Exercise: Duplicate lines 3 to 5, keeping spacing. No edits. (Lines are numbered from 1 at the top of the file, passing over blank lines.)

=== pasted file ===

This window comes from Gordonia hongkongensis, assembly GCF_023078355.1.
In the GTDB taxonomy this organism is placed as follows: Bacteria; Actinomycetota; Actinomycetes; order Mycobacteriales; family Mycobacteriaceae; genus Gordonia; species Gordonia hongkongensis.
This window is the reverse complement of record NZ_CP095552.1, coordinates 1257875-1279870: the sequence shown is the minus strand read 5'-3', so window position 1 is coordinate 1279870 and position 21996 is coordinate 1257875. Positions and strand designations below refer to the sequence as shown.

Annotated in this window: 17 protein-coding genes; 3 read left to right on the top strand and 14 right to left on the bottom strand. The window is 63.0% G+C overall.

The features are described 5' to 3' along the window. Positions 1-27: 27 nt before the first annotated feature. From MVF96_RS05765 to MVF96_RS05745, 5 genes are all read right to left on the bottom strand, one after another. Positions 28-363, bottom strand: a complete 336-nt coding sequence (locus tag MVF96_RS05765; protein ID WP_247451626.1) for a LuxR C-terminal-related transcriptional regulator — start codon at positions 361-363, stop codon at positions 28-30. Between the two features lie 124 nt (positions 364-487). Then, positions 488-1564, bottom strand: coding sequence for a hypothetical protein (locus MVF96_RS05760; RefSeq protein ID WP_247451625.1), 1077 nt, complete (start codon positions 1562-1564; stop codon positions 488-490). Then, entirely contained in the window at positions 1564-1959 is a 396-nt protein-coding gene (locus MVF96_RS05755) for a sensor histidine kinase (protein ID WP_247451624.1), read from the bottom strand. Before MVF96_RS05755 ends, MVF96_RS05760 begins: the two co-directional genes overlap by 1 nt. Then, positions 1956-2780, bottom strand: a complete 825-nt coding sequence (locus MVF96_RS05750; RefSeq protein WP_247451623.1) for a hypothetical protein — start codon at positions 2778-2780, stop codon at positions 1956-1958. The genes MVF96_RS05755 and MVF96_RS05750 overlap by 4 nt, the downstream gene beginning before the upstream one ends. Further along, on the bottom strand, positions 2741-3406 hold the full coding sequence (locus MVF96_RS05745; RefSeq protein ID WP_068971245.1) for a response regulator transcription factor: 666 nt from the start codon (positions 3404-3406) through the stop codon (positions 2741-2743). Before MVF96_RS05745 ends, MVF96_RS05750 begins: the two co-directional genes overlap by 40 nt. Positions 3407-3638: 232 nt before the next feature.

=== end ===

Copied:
This window is the reverse complement of record NZ_CP095552.1, coordinates 1257875-1279870: the sequence shown is the minus strand read 5'-3', so window position 1 is coordinate 1279870 and position 21996 is coordinate 1257875. Positions and strand designations below refer to the sequence as shown.

Annotated in this window: 17 protein-coding genes; 3 read left to right on the top strand and 14 right to left on the bottom strand. The window is 63.0% G+C overall.

The features are described 5' to 3' along the window. Positions 1-27: 27 nt before the first annotated feature. From MVF96_RS05765 to MVF96_RS05745, 5 genes are all read right to left on the bottom strand, one after another. Positions 28-363, bottom strand: a complete 336-nt coding sequence (locus tag MVF96_RS05765; protein ID WP_247451626.1) for a LuxR C-terminal-related transcriptional regulator — start codon at positions 361-363, stop codon at positions 28-30. Between the two features lie 124 nt (positions 364-487). Then, positions 488-1564, bottom strand: coding sequence for a hypothetical protein (locus MVF96_RS05760; RefSeq protein ID WP_247451625.1), 1077 nt, complete (start codon positions 1562-1564; stop codon positions 488-490). Then, entirely contained in the window at positions 1564-1959 is a 396-nt protein-coding gene (locus MVF96_RS05755) for a sensor histidine kinase (protein ID WP_247451624.1), read from the bottom strand. Before MVF96_RS05755 ends, MVF96_RS05760 begins: the two co-directional genes overlap by 1 nt. Then, positions 1956-2780, bottom strand: a complete 825-nt coding sequence (locus MVF96_RS05750; RefSeq protein WP_247451623.1) for a hypothetical protein — start codon at positions 2778-2780, stop codon at positions 1956-1958. The genes MVF96_RS05755 and MVF96_RS05750 overlap by 4 nt, the downstream gene beginning before the upstream one ends. Further along, on the bottom strand, positions 2741-3406 hold the full coding sequence (locus MVF96_RS05745; RefSeq protein ID WP_068971245.1) for a response regulator transcription factor: 666 nt from the start codon (positions 3404-3406) through the stop codon (positions 2741-2743). Before MVF96_RS05745 ends, MVF96_RS05750 begins: the two co-directional genes overlap by 40 nt. Positions 3407-3638: 232 nt before the next feature.